This isn't a trick question; I am genuinely interested in what you have to say.

Fr. Allan J. McDonald said...

Our three-man schola was absolutely stunning yesterday afternoon! They sang an offertory anthem, and I can't remember the name of it, in polyphony! Yes, polyphony and all the other parts in Gregorian Chant.

The EF Mass gives me an "out of body" spiritual experience, an experience of mysticism that one seldom experiences in the Ordinary Form. I heard this from disgruntled older Catholics in the 1980's shortly after I was ordained (all of whom are dead today) that what they missed the most about the new Mass was the mysticism they experienced in the pre-Vatican II experiences they had of the Mass. They loved the "filled silences" too, silences that aren't inane or imposed on the Mass as we do today, but are filled with action but not words spoke aloud although words are prayed!

Kneeling for Holy Communion and waiting for the true procession that is the Holy Communion Procession, that of our Lord processing to us by way of the priest, is another mystical experience which is neutralized in the normative manner of distributing Holy Communion in the Ordinary Form. This is sad and need not happen and could be changed in an instant.

Bishops are you reading?

Fr. Michael J. Kavanaugh said...

John Nolan - No, I would not celebrate the mass in Latin as there is no benefit

There are, however, disadvantages. First, no one here speaks or understands Latin. Therefore, the prayers and the parts of the mass would not be understood by the people attending, and that would be a significant loss. Reading along in a bi-lingual missal is not optimal, by a long shot. It separates the people from the words and actions of the mass.

Second, in this part of the world, it is not unusual for half the congregation at weddings and funerals to be non-Catholic. Even if they wanted to participate by using a missal or a "worship aid" (I don't care for that term) or "order of worship," they would be prevented from doing so by the use of Latin. I believe it is gar more beneficial for them to hear and understand the prayers that express our beliefs in a language they understand.

Fr. Allan J. McDonald said...

PI, stop being silly, no one is saying that all Masses must be all in Latin. You are being asked to follow what Pope Benedict mandated in Summorum Pontificum, that is to provide the EF Mass for the stable group that requests it either yourself or ask the bishop to provide someone to do it.

Catholics now have a right to ask for the EF Requiem or Nuptial Masses. That is their right! You have no right to deny them. You don't have to do it,but you should provide someone who will or ask the bishop to assign someone to do it.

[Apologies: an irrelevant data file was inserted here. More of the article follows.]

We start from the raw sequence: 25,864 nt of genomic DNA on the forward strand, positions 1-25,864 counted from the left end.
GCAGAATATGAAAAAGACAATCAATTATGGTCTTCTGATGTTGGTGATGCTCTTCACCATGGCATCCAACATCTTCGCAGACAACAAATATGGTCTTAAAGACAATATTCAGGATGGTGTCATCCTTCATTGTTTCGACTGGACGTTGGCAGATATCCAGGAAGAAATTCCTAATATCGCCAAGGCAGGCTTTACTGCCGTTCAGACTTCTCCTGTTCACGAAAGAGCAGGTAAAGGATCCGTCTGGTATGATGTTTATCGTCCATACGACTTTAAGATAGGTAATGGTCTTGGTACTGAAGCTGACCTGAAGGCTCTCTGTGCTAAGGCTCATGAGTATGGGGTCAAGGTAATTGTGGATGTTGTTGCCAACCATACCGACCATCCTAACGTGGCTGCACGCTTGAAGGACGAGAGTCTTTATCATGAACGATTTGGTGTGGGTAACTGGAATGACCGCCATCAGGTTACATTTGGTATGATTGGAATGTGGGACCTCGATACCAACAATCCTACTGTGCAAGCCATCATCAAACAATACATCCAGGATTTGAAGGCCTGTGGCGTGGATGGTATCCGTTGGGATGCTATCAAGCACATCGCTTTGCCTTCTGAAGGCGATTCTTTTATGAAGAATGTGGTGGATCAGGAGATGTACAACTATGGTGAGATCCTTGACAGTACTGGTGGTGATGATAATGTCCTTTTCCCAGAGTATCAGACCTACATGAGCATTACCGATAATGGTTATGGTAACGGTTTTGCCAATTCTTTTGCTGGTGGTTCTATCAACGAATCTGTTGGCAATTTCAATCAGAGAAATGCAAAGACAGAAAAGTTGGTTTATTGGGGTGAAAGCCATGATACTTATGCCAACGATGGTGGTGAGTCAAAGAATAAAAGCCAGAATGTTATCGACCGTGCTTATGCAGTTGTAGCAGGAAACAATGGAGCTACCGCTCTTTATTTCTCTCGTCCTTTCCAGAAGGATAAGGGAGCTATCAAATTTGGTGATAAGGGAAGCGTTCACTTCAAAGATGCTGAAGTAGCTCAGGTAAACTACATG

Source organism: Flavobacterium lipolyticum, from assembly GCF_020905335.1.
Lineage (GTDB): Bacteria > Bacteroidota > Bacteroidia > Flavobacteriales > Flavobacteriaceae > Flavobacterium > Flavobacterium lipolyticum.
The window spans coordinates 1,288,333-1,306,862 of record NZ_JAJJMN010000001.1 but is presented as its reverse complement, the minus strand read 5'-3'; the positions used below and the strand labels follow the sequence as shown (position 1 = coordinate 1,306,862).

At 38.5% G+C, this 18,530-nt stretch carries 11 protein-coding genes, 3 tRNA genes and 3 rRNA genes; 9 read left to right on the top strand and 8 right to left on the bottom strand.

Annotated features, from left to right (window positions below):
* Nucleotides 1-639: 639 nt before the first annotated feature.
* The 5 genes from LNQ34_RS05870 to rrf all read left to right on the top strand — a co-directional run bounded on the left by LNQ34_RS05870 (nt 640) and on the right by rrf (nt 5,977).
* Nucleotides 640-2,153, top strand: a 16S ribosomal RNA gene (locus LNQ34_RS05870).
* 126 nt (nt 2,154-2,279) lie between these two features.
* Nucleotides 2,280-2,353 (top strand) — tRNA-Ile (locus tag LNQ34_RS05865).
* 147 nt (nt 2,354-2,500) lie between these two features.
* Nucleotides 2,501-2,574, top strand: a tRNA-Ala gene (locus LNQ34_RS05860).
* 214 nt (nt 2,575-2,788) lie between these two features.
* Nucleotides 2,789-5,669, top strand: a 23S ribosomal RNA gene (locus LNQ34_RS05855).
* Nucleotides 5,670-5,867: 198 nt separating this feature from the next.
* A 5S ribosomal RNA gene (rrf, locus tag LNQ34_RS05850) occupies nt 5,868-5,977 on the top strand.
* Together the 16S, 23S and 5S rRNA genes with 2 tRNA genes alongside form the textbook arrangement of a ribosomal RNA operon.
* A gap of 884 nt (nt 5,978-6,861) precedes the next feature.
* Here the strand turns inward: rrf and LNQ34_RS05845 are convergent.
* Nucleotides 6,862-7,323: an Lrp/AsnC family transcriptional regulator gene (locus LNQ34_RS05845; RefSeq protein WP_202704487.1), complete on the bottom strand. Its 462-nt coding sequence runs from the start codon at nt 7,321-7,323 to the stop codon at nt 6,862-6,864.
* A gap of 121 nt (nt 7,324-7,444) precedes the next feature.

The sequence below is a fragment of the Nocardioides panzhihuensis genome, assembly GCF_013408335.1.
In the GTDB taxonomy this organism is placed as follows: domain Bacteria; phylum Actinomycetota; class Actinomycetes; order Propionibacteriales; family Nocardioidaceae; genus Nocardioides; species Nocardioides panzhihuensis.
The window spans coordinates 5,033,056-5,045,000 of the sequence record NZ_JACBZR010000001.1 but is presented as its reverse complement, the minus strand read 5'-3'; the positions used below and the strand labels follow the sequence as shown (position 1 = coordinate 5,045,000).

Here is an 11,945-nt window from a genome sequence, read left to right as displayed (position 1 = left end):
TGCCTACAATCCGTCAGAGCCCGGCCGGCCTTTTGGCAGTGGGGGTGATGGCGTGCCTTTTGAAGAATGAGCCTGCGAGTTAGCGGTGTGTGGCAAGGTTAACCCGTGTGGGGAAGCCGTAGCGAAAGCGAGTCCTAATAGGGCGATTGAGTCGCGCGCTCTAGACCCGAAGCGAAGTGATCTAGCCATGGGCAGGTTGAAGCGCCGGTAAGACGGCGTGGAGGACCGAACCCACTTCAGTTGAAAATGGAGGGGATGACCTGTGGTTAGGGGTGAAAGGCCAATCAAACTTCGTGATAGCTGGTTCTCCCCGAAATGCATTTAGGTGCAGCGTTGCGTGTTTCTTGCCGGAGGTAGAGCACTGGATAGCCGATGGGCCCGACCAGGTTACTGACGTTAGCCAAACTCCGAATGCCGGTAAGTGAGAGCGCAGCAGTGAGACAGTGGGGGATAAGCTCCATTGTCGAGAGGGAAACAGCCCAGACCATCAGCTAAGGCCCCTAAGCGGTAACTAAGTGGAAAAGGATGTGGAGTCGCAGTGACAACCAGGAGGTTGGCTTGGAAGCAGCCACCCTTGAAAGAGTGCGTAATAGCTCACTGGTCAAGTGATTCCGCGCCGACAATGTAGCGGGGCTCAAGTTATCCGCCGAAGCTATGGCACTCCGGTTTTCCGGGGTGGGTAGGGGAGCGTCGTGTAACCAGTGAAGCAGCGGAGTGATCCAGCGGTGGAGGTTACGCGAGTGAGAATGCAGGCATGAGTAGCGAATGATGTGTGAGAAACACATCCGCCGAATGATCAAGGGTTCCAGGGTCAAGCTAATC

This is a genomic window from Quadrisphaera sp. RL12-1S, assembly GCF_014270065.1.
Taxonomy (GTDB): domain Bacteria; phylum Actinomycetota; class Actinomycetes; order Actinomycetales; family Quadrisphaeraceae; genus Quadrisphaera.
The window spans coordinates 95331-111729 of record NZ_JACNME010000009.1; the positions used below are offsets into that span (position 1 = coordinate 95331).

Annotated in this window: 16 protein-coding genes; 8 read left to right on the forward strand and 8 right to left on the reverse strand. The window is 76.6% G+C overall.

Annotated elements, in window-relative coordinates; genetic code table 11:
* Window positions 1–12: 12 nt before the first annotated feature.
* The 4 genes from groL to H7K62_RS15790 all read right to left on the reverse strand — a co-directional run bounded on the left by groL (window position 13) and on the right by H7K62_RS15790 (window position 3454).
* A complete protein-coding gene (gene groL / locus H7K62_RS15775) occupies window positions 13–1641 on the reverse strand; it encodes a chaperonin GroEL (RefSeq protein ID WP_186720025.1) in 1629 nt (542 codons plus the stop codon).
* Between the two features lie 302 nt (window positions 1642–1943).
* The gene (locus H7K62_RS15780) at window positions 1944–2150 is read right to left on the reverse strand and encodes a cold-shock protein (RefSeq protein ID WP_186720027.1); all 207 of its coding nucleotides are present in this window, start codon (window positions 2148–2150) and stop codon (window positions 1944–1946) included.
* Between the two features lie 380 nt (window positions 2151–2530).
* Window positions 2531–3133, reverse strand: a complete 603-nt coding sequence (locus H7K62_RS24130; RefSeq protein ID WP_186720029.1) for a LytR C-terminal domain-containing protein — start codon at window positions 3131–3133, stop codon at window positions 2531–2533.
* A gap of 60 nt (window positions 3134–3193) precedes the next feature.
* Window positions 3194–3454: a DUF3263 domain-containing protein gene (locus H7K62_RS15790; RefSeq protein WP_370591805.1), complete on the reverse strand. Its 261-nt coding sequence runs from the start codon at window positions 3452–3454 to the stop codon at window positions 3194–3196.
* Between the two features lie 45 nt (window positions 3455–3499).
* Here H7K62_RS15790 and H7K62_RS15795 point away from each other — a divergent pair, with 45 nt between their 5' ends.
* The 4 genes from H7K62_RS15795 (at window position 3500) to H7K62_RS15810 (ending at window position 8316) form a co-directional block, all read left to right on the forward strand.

Jdj said...

Joseph, you and your family are in our prayers! I especially ask for the intercession of St. Raphael and St. Luke.

Fr. Michael J. Kavanaugh said...

Um, Good Father, you didn't read John Nolan's question it seems.....

Anonymous said...

Fr McDonald said "The EF Mass gives me an "out of body" spiritual experience, an experience of mysticism that one seldom experiences in the Ordinary Form". I agree with that entirely. We have the EF low Mass and OF Mass offered by the same priest but I do sense so much more spirituality in the EF of the Mass, even though this priest offers the OF very, very reverently and absolutely follows the rubrics but there is still no comparison. I cannot explain it.

I used to say that I would be satisfied with an OF Mass offered reverently. To be honest, although I love Gregorian Chant I still couldn't see what others were saying about the EF Mass. I liked it but I was equally at home at that time with the OF oof the Mass. That was until I got to attend the EF Latin Mass on a weekly basis and everything changed. I just got this sense of spirituality and mysticism that I can't find in the OF of the Mass and I realise now that I never did experience it in the 30-plus years I have been attending Mass and on a daily basis too. I point out that I have made every effort to attend an OF Mass offered according to the rubrics, so it is not as if I have experienced some of the poorer liturgies. I can't explain it but that is the sense I get in attending a simple low EF Mass without any Gregorian chant and without even a sermon or the readings read in English.

I read a comment by a protestant who said "What fools the Catholic Church were to abandon this Mass which is so beautiful. If I had been able to attend this Mass I may have become a Catholic".